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Lloyd Irving Taylor was arraigned in San Diego's U.S. District Court today, December 12, on charges of aggravated identity theft, tax evasion, and other crimes.

The indictment alleges that Taylor stole the identities of nine people, many of whom died at an early age in the 1950s. He obtained birth certificates and used the information to create fraudulent passports and other identification documents.

Taylor then opened accounts and stuffed assets in them, in part to evade taxes, according to the indictment. He also opened accounts in the names of fictitious religious institutions to elude the Internal Revenue Service.

He made significant income in the accounts but has not paid taxes since 2003, according to the U.S. Attorney's Office. He has been in custody since April.

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Comments

Visduh Dec. 12, 2013 @ 4:46 p.m.

Whoa, he's been in custody since April and is only now arraigned? That's not speedy justice by any measure. What sort of legal counsel does he have?

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MURPHYJUNK Dec. 13, 2013 @ 8:33 a.m.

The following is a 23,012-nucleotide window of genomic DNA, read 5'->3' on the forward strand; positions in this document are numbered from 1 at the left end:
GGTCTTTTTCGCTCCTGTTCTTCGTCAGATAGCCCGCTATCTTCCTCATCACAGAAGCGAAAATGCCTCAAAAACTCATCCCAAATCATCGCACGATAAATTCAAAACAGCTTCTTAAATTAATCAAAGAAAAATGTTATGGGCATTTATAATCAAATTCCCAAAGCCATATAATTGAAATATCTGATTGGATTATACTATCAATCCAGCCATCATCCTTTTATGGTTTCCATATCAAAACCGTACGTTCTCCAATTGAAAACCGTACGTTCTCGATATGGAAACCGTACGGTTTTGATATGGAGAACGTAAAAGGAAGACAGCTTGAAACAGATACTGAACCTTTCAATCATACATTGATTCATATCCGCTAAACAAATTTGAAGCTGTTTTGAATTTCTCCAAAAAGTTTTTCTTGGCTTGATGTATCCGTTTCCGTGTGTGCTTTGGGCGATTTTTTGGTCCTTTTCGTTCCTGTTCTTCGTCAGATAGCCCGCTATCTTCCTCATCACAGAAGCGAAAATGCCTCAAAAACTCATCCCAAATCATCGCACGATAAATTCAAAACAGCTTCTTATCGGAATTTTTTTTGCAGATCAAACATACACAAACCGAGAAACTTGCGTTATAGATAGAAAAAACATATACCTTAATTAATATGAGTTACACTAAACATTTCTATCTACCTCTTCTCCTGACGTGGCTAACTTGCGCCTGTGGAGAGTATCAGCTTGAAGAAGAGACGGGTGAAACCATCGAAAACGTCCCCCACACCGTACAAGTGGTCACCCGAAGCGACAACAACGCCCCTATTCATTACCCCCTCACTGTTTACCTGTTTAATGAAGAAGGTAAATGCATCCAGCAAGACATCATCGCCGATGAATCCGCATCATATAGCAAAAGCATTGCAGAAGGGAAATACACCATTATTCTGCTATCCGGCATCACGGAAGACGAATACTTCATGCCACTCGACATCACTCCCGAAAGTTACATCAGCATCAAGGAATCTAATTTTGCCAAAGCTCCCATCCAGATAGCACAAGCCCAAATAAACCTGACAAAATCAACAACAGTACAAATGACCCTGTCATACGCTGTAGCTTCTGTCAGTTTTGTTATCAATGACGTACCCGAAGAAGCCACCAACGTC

maybe if took this long to figure out what his real id is :)

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Don Bauder Dec. 13, 2013 @ 10:48 a.m.

Murphyjunk: You may be right: he concealed the identities he stole extremely well. Best, Don Bauder

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Don Bauder Dec. 12, 2013 @ 6:56 p.m.

Visduh: It sounds like he has a good lawyer or lawyers but I don't know the details. The defense wants to stall. Best, Don Bauder

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Visduh Dec. 13, 2013 @ 5:28 p.m.

Perhaps. But there are better places to wait out a "stall" than the local county lockup. I'd think he would prefer a fleabag motel to staying in jail.

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Don Bauder Dec. 13, 2013 @ 8:29 p.m.

Visduh: True, but it seems to me that stalling is a tactic used by the defense in just about all cases. Justice delayed is a victory for them. Best, Don Bauder

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jnojr Dec. 15, 2013 @ 9:54 a.m.

Years ago, there were "how to get ID" books that explained looking for infants who had died around the time you were born, researching enough info to get copies of the birth certificates, and then using them to build identities. None of that could possibly work today. But I wouldn't be surprised if there are people today who have carefully cultivated alternate IDs, "just in case". Using them to commit crimes is just going to draw attention, like in this case. I doubt they'd be worth much other than as a one-time expendable... the moment a fingerprint is taken, the game is up.

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Don Bauder Dec. 15, 2013 @ 2:05 p.m.

jnojr: Identity theft takes more sophistication these days. Best, Don Bauder

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